Hearing the term feminism sometimes turns off a lot of people. They sometimes immediately go to thinking something along the lines of reverse sexism. Ashley Yenick, a student at Merrimack College made a vlog, asking 4 colleagues (all women) “word association: when you hear the word “feminism’ what do you think of?” According to Ashley’s findings, keywords shared among the women were “empowerment” and “equality”. In hopes of finding what words, students on my campus associated with “feminism”, I did the same, asking the same question, to both female and males. With feedback from 5 persons, I was able to explore what feminism means to those attending UAlbany.
Taylor, a senior majoring in documentary studies, immediately answered “power, equality and a better world for us all… actually empowerment is a better word.” Right away, in my inquiry I received the usual answer. Apparently, it is indeed a trend that empowerment seems to be most related to feminism. Upon googling the word to help me better clarify the definition for my readers, I could not have come across a better explanation: “When you educate children and believe in them, you empower those kids to go after their dreams (Source).” Wow! If that is the case, so easily said, why is it not practiced on the behalf of women. Why aren’t women respected and believed in, in order to “empower those women to go after their dreams”? It is like no matter how much I already believe the topic of feminism to be mind-blowing, every revelation manages to strike a new nerve all over again!
Moving on, my first male subject Alex P., a Criminal Justice major with a minor in Emergency Preparedness, Homeland Security and Cybersecurity; says when he thinks of feminism, “I think of the idea that women are equal to men in all aspects of the law. In reality, it is inevitable that there will be social constraints or practices that still exist for female/male relationships. But as far as the law is written, the word male/female should not change the meaning of the law and should be interchangeable in the code.” His answer reflects his major lucidly, managing to make me laugh. However, I appreciate such a point of view. Although I have heard such explanations of feminism, Alex’s definition was unambiguous. The reality is that women are not as able as men to achieve or attain certain roles, yet can be blamed for their counterparts’ shortcomings. For example, Hilary Clinton , after revealing her campaign for presidency, the hash tag “why I’m not voting for Hillary” was developed, mostly addressing President Bill Clinton’s scandals; but still managing to restrict Hillary.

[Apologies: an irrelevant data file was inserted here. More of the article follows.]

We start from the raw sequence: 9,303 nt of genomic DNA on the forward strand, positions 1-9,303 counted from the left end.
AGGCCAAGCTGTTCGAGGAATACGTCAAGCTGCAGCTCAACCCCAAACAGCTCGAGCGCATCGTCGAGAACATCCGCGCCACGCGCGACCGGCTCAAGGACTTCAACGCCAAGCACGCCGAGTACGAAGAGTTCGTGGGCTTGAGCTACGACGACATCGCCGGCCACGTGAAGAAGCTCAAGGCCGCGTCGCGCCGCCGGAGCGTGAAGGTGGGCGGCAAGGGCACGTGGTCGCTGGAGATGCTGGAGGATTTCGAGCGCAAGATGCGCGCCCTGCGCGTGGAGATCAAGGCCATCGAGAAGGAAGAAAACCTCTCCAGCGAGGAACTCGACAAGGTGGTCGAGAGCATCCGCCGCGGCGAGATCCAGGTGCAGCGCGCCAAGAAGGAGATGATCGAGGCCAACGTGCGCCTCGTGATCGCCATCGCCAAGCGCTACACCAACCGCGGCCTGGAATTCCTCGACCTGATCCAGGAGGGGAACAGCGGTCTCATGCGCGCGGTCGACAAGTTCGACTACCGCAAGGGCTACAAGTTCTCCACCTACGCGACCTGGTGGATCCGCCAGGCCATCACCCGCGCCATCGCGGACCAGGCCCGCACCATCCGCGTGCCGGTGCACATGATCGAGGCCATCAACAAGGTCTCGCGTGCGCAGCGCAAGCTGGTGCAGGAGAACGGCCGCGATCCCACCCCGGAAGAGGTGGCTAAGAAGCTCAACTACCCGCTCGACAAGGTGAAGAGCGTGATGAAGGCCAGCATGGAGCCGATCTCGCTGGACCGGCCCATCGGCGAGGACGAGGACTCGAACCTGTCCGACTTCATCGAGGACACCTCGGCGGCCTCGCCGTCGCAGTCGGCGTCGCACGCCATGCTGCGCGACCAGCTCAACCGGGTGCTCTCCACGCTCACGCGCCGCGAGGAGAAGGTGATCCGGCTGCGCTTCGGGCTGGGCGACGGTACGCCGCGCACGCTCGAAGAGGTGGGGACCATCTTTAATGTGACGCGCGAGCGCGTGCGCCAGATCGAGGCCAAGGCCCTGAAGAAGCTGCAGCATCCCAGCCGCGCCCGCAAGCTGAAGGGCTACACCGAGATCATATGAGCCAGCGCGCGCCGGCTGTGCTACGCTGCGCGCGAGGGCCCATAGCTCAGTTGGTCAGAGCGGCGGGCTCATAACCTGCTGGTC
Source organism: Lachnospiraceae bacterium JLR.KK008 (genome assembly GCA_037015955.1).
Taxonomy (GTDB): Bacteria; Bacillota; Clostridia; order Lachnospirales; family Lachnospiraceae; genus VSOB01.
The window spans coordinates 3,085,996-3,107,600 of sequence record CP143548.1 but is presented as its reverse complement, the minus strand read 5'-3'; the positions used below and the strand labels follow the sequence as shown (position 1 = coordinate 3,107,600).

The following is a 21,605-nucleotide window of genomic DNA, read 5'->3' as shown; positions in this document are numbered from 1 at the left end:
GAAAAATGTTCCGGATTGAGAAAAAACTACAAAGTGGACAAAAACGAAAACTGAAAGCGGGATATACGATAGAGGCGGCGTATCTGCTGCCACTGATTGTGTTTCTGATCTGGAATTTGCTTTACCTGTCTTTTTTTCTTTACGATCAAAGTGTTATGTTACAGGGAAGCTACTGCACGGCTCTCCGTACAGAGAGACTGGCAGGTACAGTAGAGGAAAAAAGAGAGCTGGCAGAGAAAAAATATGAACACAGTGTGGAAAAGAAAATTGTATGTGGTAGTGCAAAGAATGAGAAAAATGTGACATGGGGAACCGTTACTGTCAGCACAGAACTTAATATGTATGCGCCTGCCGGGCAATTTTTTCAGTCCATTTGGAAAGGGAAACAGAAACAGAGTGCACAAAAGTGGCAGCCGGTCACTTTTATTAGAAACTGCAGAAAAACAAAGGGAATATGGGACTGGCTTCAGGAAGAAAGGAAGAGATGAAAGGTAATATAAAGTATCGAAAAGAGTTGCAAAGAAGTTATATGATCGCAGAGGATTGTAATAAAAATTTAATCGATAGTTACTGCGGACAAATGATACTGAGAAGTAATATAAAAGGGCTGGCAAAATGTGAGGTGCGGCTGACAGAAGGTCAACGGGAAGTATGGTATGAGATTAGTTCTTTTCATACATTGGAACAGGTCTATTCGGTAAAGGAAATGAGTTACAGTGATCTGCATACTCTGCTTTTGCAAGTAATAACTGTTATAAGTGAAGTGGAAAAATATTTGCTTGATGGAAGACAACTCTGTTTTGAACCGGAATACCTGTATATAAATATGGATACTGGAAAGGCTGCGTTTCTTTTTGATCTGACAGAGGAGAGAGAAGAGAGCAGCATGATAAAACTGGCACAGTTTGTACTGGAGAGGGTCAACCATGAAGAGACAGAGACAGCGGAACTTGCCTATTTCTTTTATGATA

My two next male respondents Lee and Joe, actually take part in the Project MyStory blogging as well. They both link feminism with equality, women’s rights, and fighting against oppression. Joe adding “also not limiting it to just women fighting, but men too.” I think a lot of people fall victim to forgetting that feminism is indeed equality for all. Maybe it is the spelling that throws them off. We have our world wide web to further blame for the epidemic. Searching the meaning of feminism on google, I had to actually scroll until I found a fitting definition that didn’t enunciate “equality of women” rather than equality of the sexes which is more fair in context.
Finally, a firm feminist like myself, Zhane, provided me with a heartfelt answer in addressing my question. Zhane says, “I think of women who are strong willed in themselves. Women who knows a woman’s capability on this earth. A woman who possesses militancy, strong-mind and willpower. Like my dad said, when you will kill a man, that is one human being, but when you kill a woman, your killing a revolution.” Though Zhane’s answer can be deemed as if a woman’s worth is more than a male’s, really it expounds the fact that with all obstacles thrown at women, we continue to struggle all while holding our dignity as best as we can. Consequently, we do not believe we are higher and mightier than a man… but faced with what we experience, how would they react? I would like to end here saying “Power’s not given to you. You have to take it” quoted by the iconic Beyoncé, a modern day feminist as she likes to refer to herself.
About the Author
Asha P. Class of 2016 | Transfer Major: Communication Minor: Psychology Blog Theme: Women A Loud
Please Note: The views of our student bloggers do not necessarily reflect the views of the UAlbany Advisement Services Center. These are their stories and their voices.
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